Pre-E3 assessment: Wii

As mentioned in the PS3 and 360 posts, I’m taking a look at each of the consoles ahead of the E3 event next week and discussing what I perceive to be their weaknesses, and what they could announce at E3 to improve things.

As before, each console will broken down into three categories: hardware (concerning the actual console itself), hardcore software (with “hardcore” being shorthand for the dedicated gamers who read video game news sites and are part of gaming communities) and casual software (with “casual” being used to describe both the gamers who enjoy the hobby but don’t immerse themselves in it, and the expanded audience that has been attracted to gaming by the Wii).




Current Problems: There aren’t really any.  The console is acceptably cheap for the masses (and makes a profit on each unit sold) and is relatively free of hardware trouble.  Generally the main criticisms that could be levelled against it are that it’s not HD (making it forever unattractive to a certain portion of the hardcore market), its storage solution (using SD cards as additional storage space) is inelegant, and its online and community features are lacking.

Possible Solutions: All fairly basic; an HD Wii with a larger internal memory, and an update to the Wii’s software to expand its online functionality.

Likely E3 Solution: An HD update is unlikely.  It risks making the original Wii into an inferior model that can’t play new games, makes games more expensive to develop when cheap development is one its strengths, and makes it easier to make games simultaneously for the Wii HD, PS3 and 360, losing the Wii a lot of exclusives and potentially watering down the motion controls.  An overhaul of the Wii Menu and online features also seems unlikely because online home gaming has yet to come across as a priority for Nintendo, and would likely be part of their next console (and maybe not even then).  A Wii with a larger storage capacity seems the most likely of the three, but is still in no way guaranteed.

Likely Result if No Solution is Announced: Nothing much.  Some gamers will continue to dismiss the console as a fad or inferior machine, while Nintendo sells a ridiculous amount of hardware and software each month.

Software (Hardcore)


Current Problems: A rather significant problem is that a lot of gamers feels the Wii has no games aimed at them, and that Nintendo in particular have given up on the hardcore to chase the currently more lucrative casual gamers.  Since the last E3, Nintendo’s hardcore Wii games have essentially been Punch Out! and a 2D Wario game.  There have been some third-party releases to help with that, but not enough.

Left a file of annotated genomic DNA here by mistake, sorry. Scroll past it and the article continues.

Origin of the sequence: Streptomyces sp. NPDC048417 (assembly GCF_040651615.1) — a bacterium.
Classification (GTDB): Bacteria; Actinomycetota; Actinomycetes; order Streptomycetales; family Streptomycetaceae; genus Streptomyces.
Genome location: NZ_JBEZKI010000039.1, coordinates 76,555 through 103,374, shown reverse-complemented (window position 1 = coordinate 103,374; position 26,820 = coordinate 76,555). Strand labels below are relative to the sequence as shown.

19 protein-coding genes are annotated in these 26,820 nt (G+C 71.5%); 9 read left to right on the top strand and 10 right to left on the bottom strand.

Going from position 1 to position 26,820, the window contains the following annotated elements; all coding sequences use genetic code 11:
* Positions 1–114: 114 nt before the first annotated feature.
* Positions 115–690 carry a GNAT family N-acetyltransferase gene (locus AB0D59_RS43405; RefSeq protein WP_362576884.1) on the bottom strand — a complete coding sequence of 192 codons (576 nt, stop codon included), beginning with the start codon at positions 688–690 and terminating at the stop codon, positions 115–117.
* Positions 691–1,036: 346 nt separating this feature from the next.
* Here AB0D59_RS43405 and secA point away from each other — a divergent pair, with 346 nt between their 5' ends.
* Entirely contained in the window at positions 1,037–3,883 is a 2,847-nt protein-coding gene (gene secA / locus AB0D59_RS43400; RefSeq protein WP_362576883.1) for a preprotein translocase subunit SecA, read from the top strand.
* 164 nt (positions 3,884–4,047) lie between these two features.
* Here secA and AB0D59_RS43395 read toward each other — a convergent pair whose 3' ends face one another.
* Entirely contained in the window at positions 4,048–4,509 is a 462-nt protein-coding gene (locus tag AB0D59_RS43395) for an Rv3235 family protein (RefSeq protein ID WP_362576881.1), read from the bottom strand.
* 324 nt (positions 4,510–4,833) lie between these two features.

Possible Solutions: Lots of exclusive, hardcore games being either revealed or confirmed as 2009 releases, and ideally several for early 2010 as well.

Likely E3 Solution: It’s difficult to tell what Nintendo will do.  Last year they believed they had satisfied the hardcore by showing Animal Crossing: City Folk and Wario Land: The Shake Dimension, so this year could end up equally lacklustre.  Alternatively, Pikmin 3 (which was only casually mentioned in conversation last year) will likely make an appearance, even it’s not exactly a AAA hardcore system seller.  Both the Mario and Zelda teams are working on games and it would be great to see something from them.

Likely Result if No Solution is Announced: Likely very little.  A lot of hardcore gamers will continue to dismiss the system as being a casual/kiddy machine with little or no real games, casual gamers will continue to buy the big casual Nintendo releases, and hardcore gamers who own a Wii will feel unappreciated again.

Software (Casual)


Current Problems: None at all, really.  The Wii’s major casual releases dominate the software charts – at least, those released by Nintendo (although Wii Music was a surprise failure for them).  Third-party games don’t do as well as Nintendo games, but there are still publishers who are doing well from the Wii.

Possible Solutions: None.  Nintendo could maybe try to more closely integrate third-party games with the system, but that problem isn’t necessarily something Nintendo can deal with (although some third-party games will ship with the Wii Motion Plus addon, which could help with their sales).

Likely E3 Solution: No problems, so no solutions.  Nintendo are expected to unveil at least something new for the casual audience as well as showing off Wii Sports Resort, which would serve to keep that audience happy for some time.

Likely Result if No Solution is Announced: Things will continue as they are.  As far as the casual sector goes, Nintendo have things pretty much sown up.  Even if Microsoft and Nintendo both unveil their own motion control devices, Nintendo is already firmly entrenched as the leader in this sector, and the Wii Motion Plus addon should keep the excitement levels up for the Wii.

Image Sources:

All images: Amazon US.


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